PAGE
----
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Difference between revisions of "Optimizing for SX-9"

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Line 17: Line 17:
 
   V. Op. Ratio (%)      :        99.622051
 
   V. Op. Ratio (%)      :        99.622051
 
   Memory Size (MB)      :        48.031250
 
   Memory Size (MB)      :        48.031250
 
 
   Start Time (date)  :  2004/04/13 14:54:42
 
   Start Time (date)  :  2004/04/13 14:54:42
 
   End  Time (date)  :  2004/04/13 14:55:09
 
   End  Time (date)  :  2004/04/13 14:55:09
Line 41: Line 40:
 
   O-Cache (sec)        :          0.059745
 
   O-Cache (sec)        :          0.059745
 
   Bank (sec)            :          0.000690
 
   Bank (sec)            :          0.000690
 
 
   Start Time (date)  :  2004/04/13 14:56:24
 
   Start Time (date)  :  2004/04/13 14:56:24
 
   End  Time (date)  :  2004/04/13 14:56:51
 
   End  Time (date)  :  2004/04/13 14:56:51

Revision as of 11:38, 28 November 2008

Usage of hardware information

To get simple information about your application, please set F_PROGINF for Fortran or C_PROGINF for C/C++ programms. Possible values are YES and DETAIL. If this environment variable is set during runtime, an application prints out some timing information at programm end. Example F_PROGINF=YES:

    ******  Program Information  ******
 Real Time (sec)       :         26.804331
 User Time (sec)       :         26.275639
 Sys  Time (sec)       :          0.308973
 Vector Time (sec)     :         24.559803
 Inst. Count           :        2334758597.
 V. Inst. Count        :        1305590123.
 V. Element Count      :      271274447129.
 FLOP Count            :      129865319762.
 MOPS                  :      10363.348892
 MFLOPS                :       4942.422871
 VLEN                  :        207.779181
 V. Op. Ratio (%)      :         99.622051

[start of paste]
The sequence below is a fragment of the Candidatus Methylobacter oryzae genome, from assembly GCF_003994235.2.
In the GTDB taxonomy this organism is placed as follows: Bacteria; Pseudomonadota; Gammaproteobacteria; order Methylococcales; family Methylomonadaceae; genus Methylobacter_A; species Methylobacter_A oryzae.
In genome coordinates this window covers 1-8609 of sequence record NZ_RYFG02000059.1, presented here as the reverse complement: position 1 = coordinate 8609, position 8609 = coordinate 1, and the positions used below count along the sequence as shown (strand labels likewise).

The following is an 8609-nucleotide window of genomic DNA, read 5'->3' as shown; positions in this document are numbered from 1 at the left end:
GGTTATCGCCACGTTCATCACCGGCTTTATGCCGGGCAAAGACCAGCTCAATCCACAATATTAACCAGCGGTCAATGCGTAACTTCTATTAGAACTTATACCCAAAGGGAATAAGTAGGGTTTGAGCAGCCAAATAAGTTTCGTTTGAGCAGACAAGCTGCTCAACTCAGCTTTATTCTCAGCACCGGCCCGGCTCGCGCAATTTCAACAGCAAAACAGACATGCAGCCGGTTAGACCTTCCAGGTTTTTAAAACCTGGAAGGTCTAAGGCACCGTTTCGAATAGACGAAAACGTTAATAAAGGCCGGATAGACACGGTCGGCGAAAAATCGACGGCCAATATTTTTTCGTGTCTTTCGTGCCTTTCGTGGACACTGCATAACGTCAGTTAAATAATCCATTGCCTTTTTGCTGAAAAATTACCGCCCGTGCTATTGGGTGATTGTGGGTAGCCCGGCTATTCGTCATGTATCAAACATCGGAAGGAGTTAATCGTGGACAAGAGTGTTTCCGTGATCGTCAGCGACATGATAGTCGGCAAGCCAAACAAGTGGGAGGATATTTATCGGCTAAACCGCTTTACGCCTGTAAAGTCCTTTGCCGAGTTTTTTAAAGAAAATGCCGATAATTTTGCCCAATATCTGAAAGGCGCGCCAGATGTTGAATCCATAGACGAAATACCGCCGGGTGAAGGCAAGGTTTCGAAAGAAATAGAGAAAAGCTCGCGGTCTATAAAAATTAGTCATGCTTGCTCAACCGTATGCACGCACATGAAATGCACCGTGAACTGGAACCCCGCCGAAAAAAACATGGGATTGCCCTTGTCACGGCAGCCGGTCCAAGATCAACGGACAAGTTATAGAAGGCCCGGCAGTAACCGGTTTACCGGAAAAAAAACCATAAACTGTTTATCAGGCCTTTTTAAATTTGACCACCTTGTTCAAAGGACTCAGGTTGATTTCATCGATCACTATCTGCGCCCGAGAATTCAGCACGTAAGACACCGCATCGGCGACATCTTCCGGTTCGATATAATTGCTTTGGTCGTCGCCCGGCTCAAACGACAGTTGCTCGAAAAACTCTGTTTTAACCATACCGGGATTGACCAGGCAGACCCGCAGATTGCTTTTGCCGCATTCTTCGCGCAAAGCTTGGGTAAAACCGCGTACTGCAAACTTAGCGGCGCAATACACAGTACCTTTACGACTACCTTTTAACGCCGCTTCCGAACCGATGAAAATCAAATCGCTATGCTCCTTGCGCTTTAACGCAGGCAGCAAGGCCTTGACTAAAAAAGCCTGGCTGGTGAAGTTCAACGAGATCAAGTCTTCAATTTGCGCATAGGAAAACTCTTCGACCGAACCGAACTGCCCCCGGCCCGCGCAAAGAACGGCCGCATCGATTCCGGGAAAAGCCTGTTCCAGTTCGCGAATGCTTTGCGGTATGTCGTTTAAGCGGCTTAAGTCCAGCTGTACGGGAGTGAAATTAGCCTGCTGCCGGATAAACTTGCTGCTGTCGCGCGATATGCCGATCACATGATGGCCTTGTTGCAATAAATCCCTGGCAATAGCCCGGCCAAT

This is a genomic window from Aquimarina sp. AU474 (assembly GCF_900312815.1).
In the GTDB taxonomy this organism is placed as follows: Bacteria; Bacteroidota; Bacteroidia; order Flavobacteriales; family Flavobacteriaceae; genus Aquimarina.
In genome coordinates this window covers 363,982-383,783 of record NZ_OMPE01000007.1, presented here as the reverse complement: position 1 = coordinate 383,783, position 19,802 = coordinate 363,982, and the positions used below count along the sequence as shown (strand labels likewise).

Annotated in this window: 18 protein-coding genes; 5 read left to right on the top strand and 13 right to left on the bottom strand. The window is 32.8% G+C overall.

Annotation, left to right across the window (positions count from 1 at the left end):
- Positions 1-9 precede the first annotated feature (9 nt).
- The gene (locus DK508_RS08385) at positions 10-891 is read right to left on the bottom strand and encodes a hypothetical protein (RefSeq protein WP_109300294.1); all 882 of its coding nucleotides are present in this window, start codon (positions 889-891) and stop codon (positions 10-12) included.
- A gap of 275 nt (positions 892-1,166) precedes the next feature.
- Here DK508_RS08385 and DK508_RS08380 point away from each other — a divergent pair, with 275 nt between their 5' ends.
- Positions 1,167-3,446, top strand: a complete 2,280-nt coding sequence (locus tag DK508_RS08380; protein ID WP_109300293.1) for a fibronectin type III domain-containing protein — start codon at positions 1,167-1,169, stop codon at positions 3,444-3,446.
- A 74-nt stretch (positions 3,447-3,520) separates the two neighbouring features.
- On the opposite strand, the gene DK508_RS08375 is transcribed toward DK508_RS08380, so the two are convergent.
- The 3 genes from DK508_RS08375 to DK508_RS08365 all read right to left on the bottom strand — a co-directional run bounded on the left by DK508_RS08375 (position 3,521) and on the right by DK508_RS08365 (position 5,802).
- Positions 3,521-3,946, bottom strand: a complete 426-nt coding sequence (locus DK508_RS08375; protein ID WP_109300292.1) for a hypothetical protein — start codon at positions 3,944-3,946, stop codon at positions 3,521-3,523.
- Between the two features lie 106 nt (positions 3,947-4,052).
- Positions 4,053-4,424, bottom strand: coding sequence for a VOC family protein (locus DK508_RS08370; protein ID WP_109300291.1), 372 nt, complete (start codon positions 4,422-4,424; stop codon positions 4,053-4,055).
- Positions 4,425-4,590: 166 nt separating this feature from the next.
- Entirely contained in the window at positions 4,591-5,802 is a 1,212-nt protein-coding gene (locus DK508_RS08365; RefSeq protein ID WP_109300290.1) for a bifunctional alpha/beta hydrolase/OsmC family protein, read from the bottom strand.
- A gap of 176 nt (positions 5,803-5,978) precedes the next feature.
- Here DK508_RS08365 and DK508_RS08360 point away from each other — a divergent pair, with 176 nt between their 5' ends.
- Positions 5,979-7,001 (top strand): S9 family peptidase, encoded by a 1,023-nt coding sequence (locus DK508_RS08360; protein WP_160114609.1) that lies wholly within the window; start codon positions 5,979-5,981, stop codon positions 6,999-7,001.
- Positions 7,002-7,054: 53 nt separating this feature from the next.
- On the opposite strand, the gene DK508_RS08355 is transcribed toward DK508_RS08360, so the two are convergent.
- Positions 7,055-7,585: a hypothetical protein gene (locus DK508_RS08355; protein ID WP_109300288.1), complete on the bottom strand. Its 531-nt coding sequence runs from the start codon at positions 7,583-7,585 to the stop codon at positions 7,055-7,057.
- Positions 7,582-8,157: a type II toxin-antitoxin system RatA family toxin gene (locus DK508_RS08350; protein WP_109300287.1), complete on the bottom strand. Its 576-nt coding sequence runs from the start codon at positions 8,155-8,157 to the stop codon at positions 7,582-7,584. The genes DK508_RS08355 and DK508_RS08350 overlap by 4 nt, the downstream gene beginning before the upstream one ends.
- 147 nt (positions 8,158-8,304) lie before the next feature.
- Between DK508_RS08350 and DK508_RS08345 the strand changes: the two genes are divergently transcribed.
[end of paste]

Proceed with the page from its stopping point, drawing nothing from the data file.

Memory Size (MB)      :         48.031250
 Start Time (date)  :  2004/04/13 14:54:42
 End   Time (date)  :  2004/04/13 14:55:09

Example F_PROGINF=DETAIL:

    ******  Program Information  ******
 Real Time (sec)       :         26.768830
 User Time (sec)       :         26.289378
 Sys  Time (sec)       :          0.309090
 Vector Time (sec)     :         24.571109
 Inst. Count           :        2334758675.
 V. Inst. Count        :        1305590123.
 V. Element Count      :      271274447129.
 FLOP Count            :      129865319762.
 MOPS                  :      10357.932794
 MFLOPS                :       4939.839858
 VLEN                  :        207.779181
 V. Op. Ratio (%)      :         99.622051
 Memory Size (MB)      :         48.031250
 MIPS                  :         88.809961
 I-Cache (sec)         :          0.041723
 O-Cache (sec)         :          0.059745
 Bank (sec)            :          0.000690
 Start Time (date)  :  2004/04/13 14:56:24
 End   Time (date)  :  2004/04/13 14:56:51

Using this variable does only cause constant overhead (reading counters at the beginning, reading at end and computing and priunting of values).

General strategy for tuning is:

vector time should be as close at possible to user time. This means, V. Op. Ratio will be close to 100. MFLOPS should be as high as possible (as long as the application is doing floating point operations). A value between 2000 and 4500 is respectable. If it exceeds 9000, celebrate a miracle.

To achieve good performance, O-Cache (operand cache misses in seconds) should be close to 0. Vectorized code can not cause o-cache misses! If V. Op. Ratio is 99, but performance in MFLOPS is still bad, there are several possibilities:

  • no floating point operations in the code
  • short vector length VLEN
  • high bank times

VLEN is the average vector length which is processed by vector pipes. So this is average of (looplength) modulo 256, and can therefor not exceed 256, no matter how long loops are. It should be close to 256. The longer the loops are, the more efficient the CPU can work. Try to achieve loop length in the order of thousands.

High bank times show a high number of bank conflicts. A bank conflict is caused when a memory bank is accessed before the bank busy time from the last access is over. If this is high, search for power of two leading dimensions in the code. Distances between memory accesses in the form of a multiple of a large power of two should be avoided. Try to have odd or prime distances, best is stride 1 (in unit of words). When using lookup tables, high bank conflict times can arise as well if the lookup always hits the same value (what might be a consequence of cache optimizations). Try to make copies of the tables, and iterate over the tables.